Companies yet to comply with the minimum trading price (MTP) rule of 20 cents imposed by the Singapore Exchange (SGX) have cause for celebration. Last week, the SGX gave them some breathing space by suspending the MTP rule to consider a plan to tweak the framework.
Under the original rule, mainboard-listed firms would go on a watch list if its six-month volume-weighted share price fell below 20 cents. The idea is to add one more criterion for going on the watch list: that the firm's six-month average daily market value would also have to have fallen below $40 million.
MTP has not been a popular measure. It was implemented by the SGX in March last year as part of the bourse's efforts to curb speculation and nudge underperforming firms to look into ways of improving their businesses to ensure that their share price stayed above 20 cents.
Companies were given a one-year grace period to comply, failing which they would find themselves on a watch list where they have three years to make good on the breach or be delisted.
At first blush, the MTP rule looks like a simple administrative exercise which does not seem too onerous. All a company has to do is to launch a share consolidation if its share price trades below 20 cents and it would be fine.
But when the MTP watch list was unveiled in March, 41 companies were there. The list would have been much longer if the SGX had not given another 69 firms a further six months - till next month - to comply.
Worse was to come. The bearish market conditions are causing the share prices of more and more companies to fall below 20 cents.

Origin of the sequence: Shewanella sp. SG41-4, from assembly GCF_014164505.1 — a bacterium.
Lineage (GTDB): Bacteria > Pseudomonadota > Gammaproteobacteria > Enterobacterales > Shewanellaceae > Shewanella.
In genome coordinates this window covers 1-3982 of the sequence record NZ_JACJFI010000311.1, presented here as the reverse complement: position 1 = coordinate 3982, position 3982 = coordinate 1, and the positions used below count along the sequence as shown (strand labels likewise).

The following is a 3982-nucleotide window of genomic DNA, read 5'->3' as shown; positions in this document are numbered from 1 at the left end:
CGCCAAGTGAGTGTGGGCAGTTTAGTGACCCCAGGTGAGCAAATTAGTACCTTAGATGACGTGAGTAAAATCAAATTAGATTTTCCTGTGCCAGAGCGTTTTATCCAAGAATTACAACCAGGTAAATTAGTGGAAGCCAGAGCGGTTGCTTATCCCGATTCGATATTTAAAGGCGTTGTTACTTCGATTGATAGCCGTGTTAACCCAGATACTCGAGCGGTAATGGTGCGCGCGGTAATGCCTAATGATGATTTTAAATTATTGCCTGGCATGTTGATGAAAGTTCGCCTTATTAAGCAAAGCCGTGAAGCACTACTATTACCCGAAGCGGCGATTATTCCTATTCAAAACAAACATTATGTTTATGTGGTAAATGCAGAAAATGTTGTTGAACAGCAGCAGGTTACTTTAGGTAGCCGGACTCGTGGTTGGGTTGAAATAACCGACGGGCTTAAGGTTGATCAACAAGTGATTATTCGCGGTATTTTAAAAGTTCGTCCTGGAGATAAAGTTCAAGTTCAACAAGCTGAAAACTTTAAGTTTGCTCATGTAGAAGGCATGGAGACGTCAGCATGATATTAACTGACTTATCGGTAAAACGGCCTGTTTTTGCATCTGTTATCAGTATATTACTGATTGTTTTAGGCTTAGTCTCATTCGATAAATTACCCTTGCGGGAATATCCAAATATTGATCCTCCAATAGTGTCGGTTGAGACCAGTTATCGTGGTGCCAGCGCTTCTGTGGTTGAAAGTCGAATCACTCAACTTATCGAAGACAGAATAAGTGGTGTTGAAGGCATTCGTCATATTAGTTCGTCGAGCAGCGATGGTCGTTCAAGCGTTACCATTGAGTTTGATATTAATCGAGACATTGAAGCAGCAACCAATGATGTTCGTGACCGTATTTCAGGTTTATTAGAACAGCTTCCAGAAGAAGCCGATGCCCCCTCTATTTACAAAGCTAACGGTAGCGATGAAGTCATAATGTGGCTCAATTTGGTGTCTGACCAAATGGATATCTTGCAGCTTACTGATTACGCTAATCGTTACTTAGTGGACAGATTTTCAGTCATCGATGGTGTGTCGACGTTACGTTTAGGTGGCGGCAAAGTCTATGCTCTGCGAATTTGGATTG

Many of them hail from the offshore and marine sector which has been hard hit by the deep cuts made by oil majors to their capital expenditure as a result of slumping oil prices.
As at Aug 1, an eye-popping 125 companies would have found themselves on the watch list if a review had been conducted. This works out to one-quarter of the 507 mainboard-listed firms.
Against this ghastly backdrop, it is appropriate the SGX should flag a pause in the MTP implementa- ion exercise, while a refinement that would allow companies with larger market capitalisations to stay off the watch list is being considered.
Under the proposal to use $40 million market value as the cut-off point, the number of companies finding themselves on the MTP watch list would drop by a hefty 43 per cent to 71.
But the flip side to this proposed refinement to the MTP rule is that so long as a company has a market capitalisation bigger than $40 million, its share price can theoretically sink to as little as 0.1 cent - the lowest price at which a stock can currently trade here.
That would certainly not help to erase the "Mickey Mouse" image some feel the SGX now projects because of the preponderance of ultra-penny stocks which regularly tops its list of most actively traded stocks each day.
As corporate governance expert Mak Yuen Teen succinctly put it, another objective of the MTP is to reduce the perception of the SGX being a penny stock market.
"We are talking about the mainboard which should be a quality board… This is why I am in favour of an MTP for the mainboard regardless of market cap, and 20 cents does not sound too high to me," he was quoted as saying.
But one market strategist observes the mere fact that the SGX is willing to re-start the MTP debate with its proposed refinement means that it is open to suggestions on how to improve the quality of the stock market here - and that the investment community should grasp the opportunity with both hands to offer their views on the subject.